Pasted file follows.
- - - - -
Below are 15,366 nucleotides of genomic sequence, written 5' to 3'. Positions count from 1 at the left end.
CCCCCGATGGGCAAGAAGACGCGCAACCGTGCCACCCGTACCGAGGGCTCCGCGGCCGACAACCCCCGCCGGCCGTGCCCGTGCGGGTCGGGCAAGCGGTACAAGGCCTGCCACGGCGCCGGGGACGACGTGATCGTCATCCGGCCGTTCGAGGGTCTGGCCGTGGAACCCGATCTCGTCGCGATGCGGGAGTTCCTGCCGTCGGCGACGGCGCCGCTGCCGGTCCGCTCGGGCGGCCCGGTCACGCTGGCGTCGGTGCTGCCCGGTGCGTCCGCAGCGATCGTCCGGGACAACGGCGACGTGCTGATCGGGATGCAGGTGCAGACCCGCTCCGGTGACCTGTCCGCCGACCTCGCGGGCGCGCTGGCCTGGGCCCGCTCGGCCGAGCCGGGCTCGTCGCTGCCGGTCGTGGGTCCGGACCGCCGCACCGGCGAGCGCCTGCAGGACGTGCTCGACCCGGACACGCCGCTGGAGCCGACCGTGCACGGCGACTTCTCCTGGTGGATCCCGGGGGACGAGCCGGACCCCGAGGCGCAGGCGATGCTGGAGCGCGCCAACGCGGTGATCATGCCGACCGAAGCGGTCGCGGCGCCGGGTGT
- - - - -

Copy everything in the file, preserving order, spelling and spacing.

Below are 15,366 nucleotides of genomic sequence, written 5' to 3'. Positions count from 1 at the left end.
CCCCCGATGGGCAAGAAGACGCGCAACCGTGCCACCCGTACCGAGGGCTCCGCGGCCGACAACCCCCGCCGGCCGTGCCCGTGCGGGTCGGGCAAGCGGTACAAGGCCTGCCACGGCGCCGGGGACGACGTGATCGTCATCCGGCCGTTCGAGGGTCTGGCCGTGGAACCCGATCTCGTCGCGATGCGGGAGTTCCTGCCGTCGGCGACGGCGCCGCTGCCGGTCCGCTCGGGCGGCCCGGTCACGCTGGCGTCGGTGCTGCCCGGTGCGTCCGCAGCGATCGTCCGGGACAACGGCGACGTGCTGATCGGGATGCAGGTGCAGACCCGCTCCGGTGACCTGTCCGCCGACCTCGCGGGCGCGCTGGCCTGGGCCCGCTCGGCCGAGCCGGGCTCGTCGCTGCCGGTCGTGGGTCCGGACCGCCGCACCGGCGAGCGCCTGCAGGACGTGCTCGACCCGGACACGCCGCTGGAGCCGACCGTGCACGGCGACTTCTCCTGGTGGATCCCGGGGGACGAGCCGGACCCCGAGGCGCAGGCGATGCTGGAGCGCGCCAACGCGGTGATCATGCCGACCGAAGCGGTCGCGGCGCCGGGTGT